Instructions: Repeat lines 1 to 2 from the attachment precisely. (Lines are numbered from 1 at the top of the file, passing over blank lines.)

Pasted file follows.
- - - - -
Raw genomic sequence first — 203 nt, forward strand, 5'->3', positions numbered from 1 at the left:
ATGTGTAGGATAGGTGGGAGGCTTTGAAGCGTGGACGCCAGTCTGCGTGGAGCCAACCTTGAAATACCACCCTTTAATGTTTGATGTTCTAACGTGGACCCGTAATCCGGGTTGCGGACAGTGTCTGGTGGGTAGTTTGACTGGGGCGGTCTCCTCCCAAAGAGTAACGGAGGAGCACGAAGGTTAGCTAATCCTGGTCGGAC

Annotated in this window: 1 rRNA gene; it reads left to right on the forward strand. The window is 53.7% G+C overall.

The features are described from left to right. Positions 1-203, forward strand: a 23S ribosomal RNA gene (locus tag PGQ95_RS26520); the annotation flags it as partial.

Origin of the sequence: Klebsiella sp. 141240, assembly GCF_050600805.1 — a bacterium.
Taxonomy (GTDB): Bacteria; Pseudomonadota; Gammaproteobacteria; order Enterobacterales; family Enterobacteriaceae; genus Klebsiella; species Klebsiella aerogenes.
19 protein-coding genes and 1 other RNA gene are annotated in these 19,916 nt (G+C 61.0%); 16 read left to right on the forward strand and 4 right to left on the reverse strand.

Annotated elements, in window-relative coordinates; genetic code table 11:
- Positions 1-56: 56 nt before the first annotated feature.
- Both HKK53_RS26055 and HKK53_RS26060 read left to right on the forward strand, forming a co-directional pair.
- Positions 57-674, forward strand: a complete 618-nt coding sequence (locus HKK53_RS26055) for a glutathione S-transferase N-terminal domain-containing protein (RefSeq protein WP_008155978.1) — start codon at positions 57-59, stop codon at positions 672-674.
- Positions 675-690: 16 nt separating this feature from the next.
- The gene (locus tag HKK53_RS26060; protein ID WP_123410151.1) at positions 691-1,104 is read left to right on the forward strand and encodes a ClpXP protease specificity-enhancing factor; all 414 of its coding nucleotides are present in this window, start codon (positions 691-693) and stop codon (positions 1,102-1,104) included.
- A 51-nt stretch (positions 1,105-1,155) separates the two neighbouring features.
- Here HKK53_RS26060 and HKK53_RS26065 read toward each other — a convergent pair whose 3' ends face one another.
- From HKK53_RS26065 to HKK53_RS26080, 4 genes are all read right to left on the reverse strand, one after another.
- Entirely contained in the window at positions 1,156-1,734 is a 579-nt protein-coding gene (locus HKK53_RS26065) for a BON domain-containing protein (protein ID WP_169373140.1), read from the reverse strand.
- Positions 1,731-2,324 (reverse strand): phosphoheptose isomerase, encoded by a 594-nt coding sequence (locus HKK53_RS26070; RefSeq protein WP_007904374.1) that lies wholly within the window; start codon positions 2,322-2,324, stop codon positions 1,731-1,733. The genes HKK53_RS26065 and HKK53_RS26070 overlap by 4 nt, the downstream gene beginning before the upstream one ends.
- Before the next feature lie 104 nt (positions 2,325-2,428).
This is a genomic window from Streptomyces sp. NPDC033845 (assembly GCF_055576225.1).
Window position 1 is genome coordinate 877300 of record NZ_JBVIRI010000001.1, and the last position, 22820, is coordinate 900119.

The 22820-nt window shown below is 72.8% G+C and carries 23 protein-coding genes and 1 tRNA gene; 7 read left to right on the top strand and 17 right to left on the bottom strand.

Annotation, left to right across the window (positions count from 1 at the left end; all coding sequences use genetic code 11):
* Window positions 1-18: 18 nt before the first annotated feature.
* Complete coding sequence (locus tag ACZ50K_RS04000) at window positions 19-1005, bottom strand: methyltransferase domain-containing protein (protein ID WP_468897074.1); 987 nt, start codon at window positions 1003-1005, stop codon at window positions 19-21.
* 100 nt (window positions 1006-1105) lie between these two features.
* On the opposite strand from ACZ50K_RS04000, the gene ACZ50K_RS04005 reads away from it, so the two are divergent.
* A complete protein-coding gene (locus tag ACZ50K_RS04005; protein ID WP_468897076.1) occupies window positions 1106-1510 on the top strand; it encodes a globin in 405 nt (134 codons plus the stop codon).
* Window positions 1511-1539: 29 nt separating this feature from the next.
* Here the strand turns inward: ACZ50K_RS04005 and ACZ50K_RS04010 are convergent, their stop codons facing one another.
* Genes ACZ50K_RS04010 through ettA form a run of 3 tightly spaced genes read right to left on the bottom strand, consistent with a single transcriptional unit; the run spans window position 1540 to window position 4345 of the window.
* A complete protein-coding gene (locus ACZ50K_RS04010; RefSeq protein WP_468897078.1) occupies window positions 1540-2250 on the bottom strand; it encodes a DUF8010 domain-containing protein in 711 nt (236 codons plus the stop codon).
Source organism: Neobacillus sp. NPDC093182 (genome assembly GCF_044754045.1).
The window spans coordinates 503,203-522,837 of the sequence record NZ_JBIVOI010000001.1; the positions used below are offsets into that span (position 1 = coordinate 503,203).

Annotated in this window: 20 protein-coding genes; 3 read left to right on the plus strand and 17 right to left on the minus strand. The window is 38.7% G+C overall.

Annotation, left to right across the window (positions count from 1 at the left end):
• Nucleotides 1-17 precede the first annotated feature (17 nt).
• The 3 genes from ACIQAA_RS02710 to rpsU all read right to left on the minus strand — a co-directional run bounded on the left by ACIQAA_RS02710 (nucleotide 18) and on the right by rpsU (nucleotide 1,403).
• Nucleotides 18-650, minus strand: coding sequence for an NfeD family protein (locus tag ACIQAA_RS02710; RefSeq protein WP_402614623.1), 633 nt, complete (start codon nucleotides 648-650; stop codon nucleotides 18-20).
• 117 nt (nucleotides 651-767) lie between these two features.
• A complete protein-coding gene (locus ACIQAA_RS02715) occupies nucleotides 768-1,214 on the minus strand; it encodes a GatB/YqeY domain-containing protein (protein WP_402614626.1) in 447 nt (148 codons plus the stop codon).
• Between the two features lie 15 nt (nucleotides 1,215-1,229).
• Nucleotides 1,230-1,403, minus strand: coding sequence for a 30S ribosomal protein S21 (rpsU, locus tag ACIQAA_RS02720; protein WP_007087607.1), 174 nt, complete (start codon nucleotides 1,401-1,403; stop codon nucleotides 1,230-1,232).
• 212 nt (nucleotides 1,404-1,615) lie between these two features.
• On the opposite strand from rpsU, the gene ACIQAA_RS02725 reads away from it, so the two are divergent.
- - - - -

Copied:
Raw genomic sequence first — 203 nt, forward strand, 5'->3', positions numbered from 1 at the left:
ATGTGTAGGATAGGTGGGAGGCTTTGAAGCGTGGACGCCAGTCTGCGTGGAGCCAACCTTGAAATACCACCCTTTAATGTTTGATGTTCTAACGTGGACCCGTAATCCGGGTTGCGGACAGTGTCTGGTGGGTAGTTTGACTGGGGCGGTCTCCTCCCAAAGAGTAACGGAGGAGCACGAAGGTTAGCTAATCCTGGTCGGAC